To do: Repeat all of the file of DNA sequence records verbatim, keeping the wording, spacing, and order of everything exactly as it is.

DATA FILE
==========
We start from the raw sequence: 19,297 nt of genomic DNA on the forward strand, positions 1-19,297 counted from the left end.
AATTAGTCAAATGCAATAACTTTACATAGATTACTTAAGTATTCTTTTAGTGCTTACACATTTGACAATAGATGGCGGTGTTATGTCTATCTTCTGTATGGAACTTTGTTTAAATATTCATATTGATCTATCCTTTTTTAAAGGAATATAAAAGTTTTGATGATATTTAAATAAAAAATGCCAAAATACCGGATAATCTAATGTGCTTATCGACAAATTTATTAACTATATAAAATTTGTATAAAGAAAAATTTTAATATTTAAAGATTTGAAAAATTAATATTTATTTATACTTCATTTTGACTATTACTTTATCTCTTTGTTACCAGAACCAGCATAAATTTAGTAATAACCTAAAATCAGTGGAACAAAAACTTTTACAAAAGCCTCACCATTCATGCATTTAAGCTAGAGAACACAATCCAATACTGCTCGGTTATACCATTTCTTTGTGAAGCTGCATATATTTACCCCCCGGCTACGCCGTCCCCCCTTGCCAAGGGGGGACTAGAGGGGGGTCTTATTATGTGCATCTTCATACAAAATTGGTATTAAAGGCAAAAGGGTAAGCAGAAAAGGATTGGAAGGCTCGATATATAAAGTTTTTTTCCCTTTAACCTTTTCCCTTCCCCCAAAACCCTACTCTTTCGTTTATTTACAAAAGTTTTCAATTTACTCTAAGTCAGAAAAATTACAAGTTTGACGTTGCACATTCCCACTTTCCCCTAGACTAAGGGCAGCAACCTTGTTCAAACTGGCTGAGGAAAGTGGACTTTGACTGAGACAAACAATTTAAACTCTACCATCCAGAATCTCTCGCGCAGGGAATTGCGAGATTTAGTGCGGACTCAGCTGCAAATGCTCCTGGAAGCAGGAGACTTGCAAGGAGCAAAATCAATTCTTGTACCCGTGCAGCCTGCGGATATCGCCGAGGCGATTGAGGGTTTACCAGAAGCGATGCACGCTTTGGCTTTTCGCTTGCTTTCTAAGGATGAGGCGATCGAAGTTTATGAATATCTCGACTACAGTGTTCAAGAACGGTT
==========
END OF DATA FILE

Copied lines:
We start from the raw sequence: 19,297 nt of genomic DNA on the forward strand, positions 1-19,297 counted from the left end.
AATTAGTCAAATGCAATAACTTTACATAGATTACTTAAGTATTCTTTTAGTGCTTACACATTTGACAATAGATGGCGGTGTTATGTCTATCTTCTGTATGGAACTTTGTTTAAATATTCATATTGATCTATCCTTTTTTAAAGGAATATAAAAGTTTTGATGATATTTAAATAAAAAATGCCAAAATACCGGATAATCTAATGTGCTTATCGACAAATTTATTAACTATATAAAATTTGTATAAAGAAAAATTTTAATATTTAAAGATTTGAAAAATTAATATTTATTTATACTTCATTTTGACTATTACTTTATCTCTTTGTTACCAGAACCAGCATAAATTTAGTAATAACCTAAAATCAGTGGAACAAAAACTTTTACAAAAGCCTCACCATTCATGCATTTAAGCTAGAGAACACAATCCAATACTGCTCGGTTATACCATTTCTTTGTGAAGCTGCATATATTTACCCCCCGGCTACGCCGTCCCCCCTTGCCAAGGGGGGACTAGAGGGGGGTCTTATTATGTGCATCTTCATACAAAATTGGTATTAAAGGCAAAAGGGTAAGCAGAAAAGGATTGGAAGGCTCGATATATAAAGTTTTTTTCCCTTTAACCTTTTCCCTTCCCCCAAAACCCTACTCTTTCGTTTATTTACAAAAGTTTTCAATTTACTCTAAGTCAGAAAAATTACAAGTTTGACGTTGCACATTCCCACTTTCCCCTAGACTAAGGGCAGCAACCTTGTTCAAACTGGCTGAGGAAAGTGGACTTTGACTGAGACAAACAATTTAAACTCTACCATCCAGAATCTCTCGCGCAGGGAATTGCGAGATTTAGTGCGGACTCAGCTGCAAATGCTCCTGGAAGCAGGAGACTTGCAAGGAGCAAAATCAATTCTTGTACCCGTGCAGCCTGCGGATATCGCCGAGGCGATTGAGGGTTTACCAGAAGCGATGCACGCTTTGGCTTTTCGCTTGCTTTCTAAGGATGAGGCGATCGAAGTTTATGAATATCTCGACTACAGTGTTCAAGAACGGTT